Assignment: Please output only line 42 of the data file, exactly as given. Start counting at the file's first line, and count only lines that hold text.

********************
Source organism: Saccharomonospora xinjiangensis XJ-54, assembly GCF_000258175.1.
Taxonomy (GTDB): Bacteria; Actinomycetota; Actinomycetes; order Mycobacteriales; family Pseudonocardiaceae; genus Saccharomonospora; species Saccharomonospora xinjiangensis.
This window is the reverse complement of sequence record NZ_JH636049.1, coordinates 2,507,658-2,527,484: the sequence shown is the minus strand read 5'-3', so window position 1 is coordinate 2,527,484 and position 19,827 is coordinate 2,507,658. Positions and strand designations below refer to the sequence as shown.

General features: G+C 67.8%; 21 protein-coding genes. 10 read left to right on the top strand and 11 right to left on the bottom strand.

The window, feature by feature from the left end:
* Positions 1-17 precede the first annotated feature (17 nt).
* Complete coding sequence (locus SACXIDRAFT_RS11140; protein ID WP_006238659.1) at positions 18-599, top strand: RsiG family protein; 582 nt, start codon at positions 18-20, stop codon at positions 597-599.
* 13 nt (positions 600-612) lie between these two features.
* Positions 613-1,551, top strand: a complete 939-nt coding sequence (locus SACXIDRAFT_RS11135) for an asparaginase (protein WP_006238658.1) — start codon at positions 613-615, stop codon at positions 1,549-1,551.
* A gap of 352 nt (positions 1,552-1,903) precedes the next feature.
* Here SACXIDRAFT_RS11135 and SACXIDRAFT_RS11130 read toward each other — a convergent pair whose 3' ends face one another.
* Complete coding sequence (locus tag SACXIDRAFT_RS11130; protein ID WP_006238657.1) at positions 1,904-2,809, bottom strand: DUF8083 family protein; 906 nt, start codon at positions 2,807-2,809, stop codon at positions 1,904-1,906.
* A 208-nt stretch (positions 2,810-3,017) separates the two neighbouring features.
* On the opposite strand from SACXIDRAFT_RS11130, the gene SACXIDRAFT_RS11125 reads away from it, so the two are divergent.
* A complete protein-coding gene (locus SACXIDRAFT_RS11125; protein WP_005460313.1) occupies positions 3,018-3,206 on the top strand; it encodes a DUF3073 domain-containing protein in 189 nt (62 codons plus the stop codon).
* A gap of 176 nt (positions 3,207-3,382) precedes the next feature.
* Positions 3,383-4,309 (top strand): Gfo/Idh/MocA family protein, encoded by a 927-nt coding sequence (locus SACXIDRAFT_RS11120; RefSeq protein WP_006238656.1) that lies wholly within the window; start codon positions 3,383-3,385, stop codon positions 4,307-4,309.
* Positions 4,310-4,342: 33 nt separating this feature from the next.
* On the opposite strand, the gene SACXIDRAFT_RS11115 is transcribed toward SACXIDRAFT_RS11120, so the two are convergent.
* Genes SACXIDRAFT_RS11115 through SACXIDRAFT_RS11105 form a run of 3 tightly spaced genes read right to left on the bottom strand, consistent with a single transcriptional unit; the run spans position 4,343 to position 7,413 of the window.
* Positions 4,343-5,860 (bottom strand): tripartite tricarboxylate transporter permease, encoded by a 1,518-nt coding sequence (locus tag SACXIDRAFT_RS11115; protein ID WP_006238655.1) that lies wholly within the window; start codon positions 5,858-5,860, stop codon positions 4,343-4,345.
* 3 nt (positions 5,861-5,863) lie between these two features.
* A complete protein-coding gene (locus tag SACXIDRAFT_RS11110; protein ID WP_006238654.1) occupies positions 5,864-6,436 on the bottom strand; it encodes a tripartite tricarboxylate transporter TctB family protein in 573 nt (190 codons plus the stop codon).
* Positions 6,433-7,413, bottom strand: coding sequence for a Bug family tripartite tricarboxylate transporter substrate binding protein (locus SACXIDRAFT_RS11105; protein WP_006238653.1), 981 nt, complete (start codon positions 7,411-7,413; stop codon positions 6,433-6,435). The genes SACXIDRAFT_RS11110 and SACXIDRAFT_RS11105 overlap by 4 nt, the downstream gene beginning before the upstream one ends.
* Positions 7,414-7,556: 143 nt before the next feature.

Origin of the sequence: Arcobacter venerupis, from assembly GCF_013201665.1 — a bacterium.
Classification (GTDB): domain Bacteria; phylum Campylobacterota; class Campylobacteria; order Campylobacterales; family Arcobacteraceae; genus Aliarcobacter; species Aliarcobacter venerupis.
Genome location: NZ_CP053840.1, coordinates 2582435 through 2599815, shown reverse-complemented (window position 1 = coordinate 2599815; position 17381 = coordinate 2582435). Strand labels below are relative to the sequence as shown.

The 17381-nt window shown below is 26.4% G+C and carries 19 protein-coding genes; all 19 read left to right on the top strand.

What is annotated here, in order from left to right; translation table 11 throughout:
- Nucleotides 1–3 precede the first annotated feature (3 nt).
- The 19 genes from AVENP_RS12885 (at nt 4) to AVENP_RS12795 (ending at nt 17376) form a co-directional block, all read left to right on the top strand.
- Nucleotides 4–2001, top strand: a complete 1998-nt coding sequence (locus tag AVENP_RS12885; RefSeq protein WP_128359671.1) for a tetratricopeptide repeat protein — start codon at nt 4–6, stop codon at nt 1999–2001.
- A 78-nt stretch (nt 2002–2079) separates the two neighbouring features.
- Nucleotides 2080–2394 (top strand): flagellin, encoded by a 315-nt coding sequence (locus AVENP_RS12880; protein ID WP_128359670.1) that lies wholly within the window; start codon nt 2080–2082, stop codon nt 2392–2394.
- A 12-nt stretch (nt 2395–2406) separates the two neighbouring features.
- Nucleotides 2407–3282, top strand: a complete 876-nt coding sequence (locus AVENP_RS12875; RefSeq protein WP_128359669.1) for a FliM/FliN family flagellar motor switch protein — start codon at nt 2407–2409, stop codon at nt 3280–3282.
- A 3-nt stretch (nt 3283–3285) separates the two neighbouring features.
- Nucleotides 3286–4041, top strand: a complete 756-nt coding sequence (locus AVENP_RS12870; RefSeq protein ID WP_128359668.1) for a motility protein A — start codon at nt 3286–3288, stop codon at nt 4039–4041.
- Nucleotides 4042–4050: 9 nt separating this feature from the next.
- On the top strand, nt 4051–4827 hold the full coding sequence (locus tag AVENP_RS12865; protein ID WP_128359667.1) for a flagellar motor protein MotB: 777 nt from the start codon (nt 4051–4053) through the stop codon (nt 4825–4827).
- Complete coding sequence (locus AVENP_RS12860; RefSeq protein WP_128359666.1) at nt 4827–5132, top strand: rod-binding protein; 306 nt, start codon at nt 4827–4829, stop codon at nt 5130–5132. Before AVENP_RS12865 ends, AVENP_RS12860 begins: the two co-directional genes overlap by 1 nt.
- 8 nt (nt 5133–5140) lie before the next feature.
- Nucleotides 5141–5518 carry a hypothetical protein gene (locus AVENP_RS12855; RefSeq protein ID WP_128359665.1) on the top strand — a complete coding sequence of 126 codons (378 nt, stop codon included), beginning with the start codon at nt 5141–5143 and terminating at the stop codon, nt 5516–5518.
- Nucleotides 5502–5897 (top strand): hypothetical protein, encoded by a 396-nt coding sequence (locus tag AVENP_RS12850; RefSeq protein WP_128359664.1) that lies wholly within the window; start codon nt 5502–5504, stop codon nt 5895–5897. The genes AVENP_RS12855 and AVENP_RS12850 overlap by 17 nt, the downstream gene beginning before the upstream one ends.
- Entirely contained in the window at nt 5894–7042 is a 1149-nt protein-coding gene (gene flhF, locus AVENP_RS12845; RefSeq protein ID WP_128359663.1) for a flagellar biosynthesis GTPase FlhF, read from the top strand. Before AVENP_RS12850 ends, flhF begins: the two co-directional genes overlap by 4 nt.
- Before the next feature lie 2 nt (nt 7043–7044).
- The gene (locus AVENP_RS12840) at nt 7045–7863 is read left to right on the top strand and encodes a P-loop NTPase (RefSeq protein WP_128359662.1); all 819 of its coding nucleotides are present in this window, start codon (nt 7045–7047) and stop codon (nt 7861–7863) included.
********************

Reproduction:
- Complete coding sequence (locus AVENP_RS12860; RefSeq protein WP_128359666.1) at nt 4827–5132, top strand: rod-binding protein; 306 nt, start codon at nt 4827–4829, stop codon at nt 5130–5132. Before AVENP_RS12865 ends, AVENP_RS12860 begins: the two co-directional genes overlap by 1 nt.